Although the event is well past the half way point, those still standing will know that the pace and volume of dialogue surrounding the core themes of the event has refused to let up.
The spectres of liquidity management, risk and regulation has not been vanquished by the ongoing interactions of Sibos. Simon Bailey, director of payments and transaction banking at Logica, talked of the huge pressures facing governments and banks as they look to decipher liquidity risk.
He suggested that banks are most fearful of being asked: âHow much money have you got at this precise moment?â, as an accurate answer would be impossible. Bailey also stated how liquidity risk is a concept which few people from the numerous banks, regulators and vendors understand - the challenge stems from many being unable to grasp the meaning of the original question.
Both Bailey and Sebastien Boschiero, managing consultant at the firm, talked of the complex processes involved in banks sourcing accurate data to assess their liquidity risk.
Basel III was also mentioned by the former, who said that regulatory overhaul adds up to âextreme heat, some stress and a little confusionâ for financial institutions to confront.
Elsewhere a panel comprising representatives from two corporates and two banks discussed the impact of the financial crisis on their risk management processes in a debate entitled âManaging risk after the crisis - What has changed?â
Matt West, director and assistant treasurer in global treasury for Procter & Gamble (P&G), was the first panel member to speak remarking that it had been a âwild rideâ for the sector over the last three years.
He discussed how P&G maintained a double A credit rating during the crisis, which although deemed overly conservative by some, allowed the firm to reinvest in the company.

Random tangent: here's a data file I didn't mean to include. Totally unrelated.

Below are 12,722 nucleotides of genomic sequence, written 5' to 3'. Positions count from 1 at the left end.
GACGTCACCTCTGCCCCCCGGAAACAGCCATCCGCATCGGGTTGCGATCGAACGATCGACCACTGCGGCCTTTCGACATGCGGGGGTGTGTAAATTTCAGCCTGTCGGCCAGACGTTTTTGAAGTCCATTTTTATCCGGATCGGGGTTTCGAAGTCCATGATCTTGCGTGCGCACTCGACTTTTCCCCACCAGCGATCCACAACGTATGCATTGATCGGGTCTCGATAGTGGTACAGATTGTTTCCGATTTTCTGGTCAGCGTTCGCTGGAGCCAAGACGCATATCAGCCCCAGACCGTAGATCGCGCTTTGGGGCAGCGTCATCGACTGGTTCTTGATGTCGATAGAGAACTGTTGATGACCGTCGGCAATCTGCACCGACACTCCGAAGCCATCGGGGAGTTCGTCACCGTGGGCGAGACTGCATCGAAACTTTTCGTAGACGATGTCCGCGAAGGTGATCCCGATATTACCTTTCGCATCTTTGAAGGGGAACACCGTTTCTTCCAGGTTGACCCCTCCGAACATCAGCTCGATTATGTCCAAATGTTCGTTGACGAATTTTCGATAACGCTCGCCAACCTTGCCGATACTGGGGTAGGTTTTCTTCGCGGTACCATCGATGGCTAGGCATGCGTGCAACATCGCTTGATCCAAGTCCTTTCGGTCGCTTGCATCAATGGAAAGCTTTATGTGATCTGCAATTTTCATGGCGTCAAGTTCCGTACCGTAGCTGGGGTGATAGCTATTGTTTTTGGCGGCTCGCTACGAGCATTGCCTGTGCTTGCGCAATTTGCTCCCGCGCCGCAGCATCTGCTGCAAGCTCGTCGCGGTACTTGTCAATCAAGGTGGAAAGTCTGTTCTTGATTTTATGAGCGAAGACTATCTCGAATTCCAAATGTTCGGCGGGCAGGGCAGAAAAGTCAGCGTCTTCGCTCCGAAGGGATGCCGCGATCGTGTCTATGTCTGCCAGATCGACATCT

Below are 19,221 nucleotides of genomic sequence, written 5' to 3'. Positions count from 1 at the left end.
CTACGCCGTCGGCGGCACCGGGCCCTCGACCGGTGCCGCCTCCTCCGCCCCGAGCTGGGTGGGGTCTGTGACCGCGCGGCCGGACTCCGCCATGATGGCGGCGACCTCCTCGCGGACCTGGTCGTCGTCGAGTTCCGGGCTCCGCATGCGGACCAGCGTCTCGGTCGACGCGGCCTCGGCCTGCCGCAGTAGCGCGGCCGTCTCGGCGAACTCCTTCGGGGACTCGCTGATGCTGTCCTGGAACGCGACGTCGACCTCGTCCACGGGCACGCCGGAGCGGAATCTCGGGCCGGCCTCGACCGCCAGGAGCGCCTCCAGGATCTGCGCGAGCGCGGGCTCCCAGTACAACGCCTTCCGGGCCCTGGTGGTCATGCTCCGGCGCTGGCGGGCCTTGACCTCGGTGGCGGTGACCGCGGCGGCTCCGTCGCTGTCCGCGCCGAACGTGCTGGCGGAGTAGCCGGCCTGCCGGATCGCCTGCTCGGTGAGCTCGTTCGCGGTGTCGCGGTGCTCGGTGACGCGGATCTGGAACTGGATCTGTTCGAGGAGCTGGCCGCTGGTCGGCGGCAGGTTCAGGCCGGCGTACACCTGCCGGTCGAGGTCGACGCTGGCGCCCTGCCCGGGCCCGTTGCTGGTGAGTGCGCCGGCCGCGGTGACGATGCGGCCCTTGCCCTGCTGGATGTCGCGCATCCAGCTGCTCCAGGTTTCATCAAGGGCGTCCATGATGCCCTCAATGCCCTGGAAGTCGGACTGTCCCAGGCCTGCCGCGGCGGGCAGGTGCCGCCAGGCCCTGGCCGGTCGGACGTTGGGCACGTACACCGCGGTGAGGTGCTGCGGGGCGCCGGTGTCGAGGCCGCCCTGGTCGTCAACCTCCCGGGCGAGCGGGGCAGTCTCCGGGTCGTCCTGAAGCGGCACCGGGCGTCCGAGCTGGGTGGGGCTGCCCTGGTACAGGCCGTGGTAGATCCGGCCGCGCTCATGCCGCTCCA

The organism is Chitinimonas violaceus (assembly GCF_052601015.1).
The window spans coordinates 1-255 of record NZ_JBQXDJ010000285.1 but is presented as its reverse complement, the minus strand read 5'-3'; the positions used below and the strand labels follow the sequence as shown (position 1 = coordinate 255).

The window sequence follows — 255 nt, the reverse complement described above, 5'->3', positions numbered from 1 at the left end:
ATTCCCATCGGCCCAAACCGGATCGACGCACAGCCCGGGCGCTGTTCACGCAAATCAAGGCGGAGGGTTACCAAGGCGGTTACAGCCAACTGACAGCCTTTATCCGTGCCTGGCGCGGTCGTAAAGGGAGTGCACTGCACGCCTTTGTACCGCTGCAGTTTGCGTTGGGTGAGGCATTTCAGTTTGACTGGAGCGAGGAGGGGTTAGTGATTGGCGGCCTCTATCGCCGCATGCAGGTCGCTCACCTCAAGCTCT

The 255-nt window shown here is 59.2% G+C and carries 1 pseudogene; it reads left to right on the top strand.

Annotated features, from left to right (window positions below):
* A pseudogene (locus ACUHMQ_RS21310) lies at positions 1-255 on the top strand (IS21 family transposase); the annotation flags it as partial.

Peter van Rood, corporate director of treasury at AzkoNobel, went through a different experience as his firm was downgraded during January 2009.
He said that as a result, AzkoNobel was forced to adopt more conservative financial policies and spread the firmâs point-in-time risk within its debt book - van Rood said the experience made the firm think twice about its capital spread and remember that it is good business practice ânot to keep all of oneâs eggs in one basketâ.
Jose Franco, global head of corporate banking, liquidity at Bank of America Merrill Lynch, offered a bankâs perspective. He said: âLiquidity is the lifeblood of any organisationâ, and added that it is important for corporate firms to have the âcorrect amount of liquidity in the correct location in the correct currencyâ.
The panel also discussed how in the aftermath of the financial crisis banks and corporates need to work more collaboratively with Franco emphasising how their relationship needs to be increasingly âhonestâ.
He said that the impact of the financial crisis meant there was increased emphasis on banks enhancing cash visibility and greater control of their liquidity.
The debate finished on a note of warning to the financial services industry when anticipating the future.
Peter van Rood emphasised how the challenge for firms is to ensure they are âagile and nimbleâ enough to foresee future issues which may disrupt the markets.
He stated that financial crises never stem from the same sources and warned that credit and liquidity issues are not likely to be the next threat to the economy and markets. Van Rood speculated that instability could lie within emerging markets or in new economic policies, but emphasised how there was no way of being sure.
As Professor Charles Goodhart from the London School of Economics warned on the first day of Sibos, âthe crystal ball is still filled with cloudâ.
By Jim Ottewill